Twitter, another social media platform, has become teens’ new BFF, growing to 26% of the market. Instagram has developed into another popular social network platform with teens, tied with Facebook as the #2 choice.
Meanwhile the University of Illinois reports much of Twitter’s traffic is dominated among a small subset of 15% of Twitter users who produce 85% of tweets. Mack suspects his daughter and other teens account for a sizeable chunk of this busy 15% of tweeters.
Image courtesy of Moma Propaganda
October 24th, 2013
Mack spent three months travelling in Europe as a student and like generations of Europe-bound students before him, he got most of his news from the International Herald Tribune (IHT), the English language newspaper printed in Paris and distributed in more than 135 countries.
But last week there was bad news for old International Herald Tribune. The New York Times Co., which took control of the IHT a decade ago, has rebranded it as the International New York Times. It’s the beleaguered company’s latest attempt to hang onto readers who, as part of the digital upheaval facing all old media, are fleeing to online news competitors.
Ironically, the International Tribune was founded 126 years ago as the European edition of the New York Herald, a one-time rival of the New York Times.
October 16th, 2013
Two years ago, Mack attended a Social Media conference in Las Vegas. As the saying goes, most of what happened there is supposed to stay there but he brought back some information.
Such as, when a presenter asked an audience for anyone under 25 to stand up, then asked those standing to remain on their feet if they were in charge of their organization’s social media. All but a couple of the two dozen of under-25s sat.
Back then social media was still a new and unknown activity which many firms left in the hands of their youngest, and often, newest employees.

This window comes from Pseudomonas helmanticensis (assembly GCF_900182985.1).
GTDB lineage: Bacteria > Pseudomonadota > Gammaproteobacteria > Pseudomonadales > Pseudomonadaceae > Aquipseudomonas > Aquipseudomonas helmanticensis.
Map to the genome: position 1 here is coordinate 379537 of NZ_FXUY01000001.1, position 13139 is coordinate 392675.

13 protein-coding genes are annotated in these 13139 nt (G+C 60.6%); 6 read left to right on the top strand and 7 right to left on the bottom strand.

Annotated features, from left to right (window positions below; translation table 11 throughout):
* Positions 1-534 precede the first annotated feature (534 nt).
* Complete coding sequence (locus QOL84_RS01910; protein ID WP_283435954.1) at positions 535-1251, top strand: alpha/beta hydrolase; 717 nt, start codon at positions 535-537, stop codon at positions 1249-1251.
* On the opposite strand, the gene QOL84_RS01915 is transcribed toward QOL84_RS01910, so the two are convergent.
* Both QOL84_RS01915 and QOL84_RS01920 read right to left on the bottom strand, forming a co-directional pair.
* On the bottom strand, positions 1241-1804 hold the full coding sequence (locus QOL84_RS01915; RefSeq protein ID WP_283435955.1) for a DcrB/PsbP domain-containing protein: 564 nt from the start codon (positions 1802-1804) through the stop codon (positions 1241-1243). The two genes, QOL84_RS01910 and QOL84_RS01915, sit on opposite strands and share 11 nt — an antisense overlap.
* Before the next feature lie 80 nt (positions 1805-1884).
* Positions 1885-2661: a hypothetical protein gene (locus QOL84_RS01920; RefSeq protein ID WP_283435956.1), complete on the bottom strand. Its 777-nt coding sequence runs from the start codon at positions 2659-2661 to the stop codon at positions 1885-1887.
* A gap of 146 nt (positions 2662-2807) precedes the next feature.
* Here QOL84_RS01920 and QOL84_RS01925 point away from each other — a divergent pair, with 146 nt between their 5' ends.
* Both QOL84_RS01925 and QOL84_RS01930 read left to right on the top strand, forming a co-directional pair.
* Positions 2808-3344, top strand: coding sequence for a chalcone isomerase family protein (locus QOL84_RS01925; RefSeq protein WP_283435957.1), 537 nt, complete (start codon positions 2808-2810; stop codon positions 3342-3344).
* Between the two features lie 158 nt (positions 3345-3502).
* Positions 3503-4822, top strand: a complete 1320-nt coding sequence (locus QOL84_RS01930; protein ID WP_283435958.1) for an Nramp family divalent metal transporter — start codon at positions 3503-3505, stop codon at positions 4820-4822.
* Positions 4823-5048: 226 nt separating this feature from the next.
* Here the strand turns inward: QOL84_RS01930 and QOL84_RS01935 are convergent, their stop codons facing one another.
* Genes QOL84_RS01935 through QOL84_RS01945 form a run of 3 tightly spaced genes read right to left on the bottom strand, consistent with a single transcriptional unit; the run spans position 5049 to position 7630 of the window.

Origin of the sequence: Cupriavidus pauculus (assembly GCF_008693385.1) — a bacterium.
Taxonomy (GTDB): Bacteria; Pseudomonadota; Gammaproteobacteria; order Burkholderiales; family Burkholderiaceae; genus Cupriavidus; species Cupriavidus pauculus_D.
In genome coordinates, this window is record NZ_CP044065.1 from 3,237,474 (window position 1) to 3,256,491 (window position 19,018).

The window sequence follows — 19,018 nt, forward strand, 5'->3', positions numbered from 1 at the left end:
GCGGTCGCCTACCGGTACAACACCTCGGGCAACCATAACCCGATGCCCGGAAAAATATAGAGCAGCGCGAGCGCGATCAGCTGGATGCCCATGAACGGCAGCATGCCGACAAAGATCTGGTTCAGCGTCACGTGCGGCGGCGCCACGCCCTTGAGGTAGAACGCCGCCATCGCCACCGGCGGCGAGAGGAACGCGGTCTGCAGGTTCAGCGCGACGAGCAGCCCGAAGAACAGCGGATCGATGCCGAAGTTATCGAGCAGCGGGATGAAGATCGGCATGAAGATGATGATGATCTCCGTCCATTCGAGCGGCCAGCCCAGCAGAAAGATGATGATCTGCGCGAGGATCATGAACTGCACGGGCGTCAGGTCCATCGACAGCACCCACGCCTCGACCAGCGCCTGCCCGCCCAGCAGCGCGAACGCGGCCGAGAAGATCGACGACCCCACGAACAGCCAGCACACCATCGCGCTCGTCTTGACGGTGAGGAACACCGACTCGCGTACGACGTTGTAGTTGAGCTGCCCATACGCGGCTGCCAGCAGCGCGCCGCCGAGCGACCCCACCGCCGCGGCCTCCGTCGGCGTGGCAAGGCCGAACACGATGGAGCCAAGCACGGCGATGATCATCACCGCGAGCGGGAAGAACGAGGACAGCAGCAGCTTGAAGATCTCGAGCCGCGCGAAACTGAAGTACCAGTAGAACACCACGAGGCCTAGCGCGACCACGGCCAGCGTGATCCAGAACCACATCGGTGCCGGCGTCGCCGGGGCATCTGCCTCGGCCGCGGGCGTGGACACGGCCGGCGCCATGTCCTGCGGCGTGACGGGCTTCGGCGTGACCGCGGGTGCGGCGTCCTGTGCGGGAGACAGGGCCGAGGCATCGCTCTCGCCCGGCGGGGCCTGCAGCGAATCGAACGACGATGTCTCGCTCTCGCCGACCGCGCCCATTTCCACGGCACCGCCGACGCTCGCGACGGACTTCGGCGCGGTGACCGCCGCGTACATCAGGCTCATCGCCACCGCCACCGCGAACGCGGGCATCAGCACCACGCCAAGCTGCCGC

That was then. Nowadays social media communications and marketing are better understood and handled. According to LinkedIn, job postings for social media-related jobs have increased by 1,300% since 2010.
The top five social media job titles on LinkedIn according to users are:
- Social Media Manager
- Social Media Marketer
- Social Media Coordinator
- Social Media Specialist
- Social Media Consultant
October 1st, 2013
Paper is often identified as the endangered species of the digital age. Online and mobile banking, contactless payments and chip card technology will make paper money obsolete. Printed newspapers, squeezed by online classified and display ads will eventually die off.
But Mack isn’t so sure. Two recent bits of news caught his eye.
• The Payment Council of UK notes that the volume of cash payments rose by $200 million pounds in 2012. The recession is a key factor in the cash’s comeback, says the Council, as people return to cash to better monitor their spending.
• The Washington Post has been bought by Amazon founder Jeff Bezos for $250 million US. The Post, of Watergate fame, was the symbol of the golden age of newspapers, when ad revenues flowed and the paper had a daily circulation of more the 800,000. But digital ads have slashed revenue and the circulation is below 500,000. It gets worse. In 2005 Don Graham, then owner of the Post, sold his stake in a small start-up called Facebook. Bezos, poster child of the digital generation, believes newspapers have some future.
September 18th, 2013
One of Mack’s colleagues thought last week’s post about first responders’ high pay was a tad bitter. She might be right. Perhaps the return of the rains momentarily dampened Mack’s usually sunny disposition.
So here’s some good news about jobs. A just released study by the SFU PR program reveals that social media is increasing PR job satisfaction. Thanks to the 24/7 demands of social media, Vancouver public relations professionals are working longer hours—and they don’t seem to mind.
During a survey of more than 100 people who identified themselves as communications, marketing, or PR professionals, researchers found 53 per cent of respondents were working more—especially after hours.
But of everyone surveyed, 84 per cent said that their job satisfaction had either increased or remained the same with more social media responsibilities.
While the results surprised the researchers, here’s how one grad of the PR program put it: “I have to admit, the flexibility of my role, and company, is definitely a perk. The benefits are that I can literally take my clients with me anywhere—my home office, a cafe, or on a trip out of town. I recognize that few can say this about their jobs, and may not want to, but it’s something I enjoy.”
Early in 2013, the PR program secured funding from Telus to produce a video based on the survey results. It began airing in September 2013. An infographic summarizing the research is also available.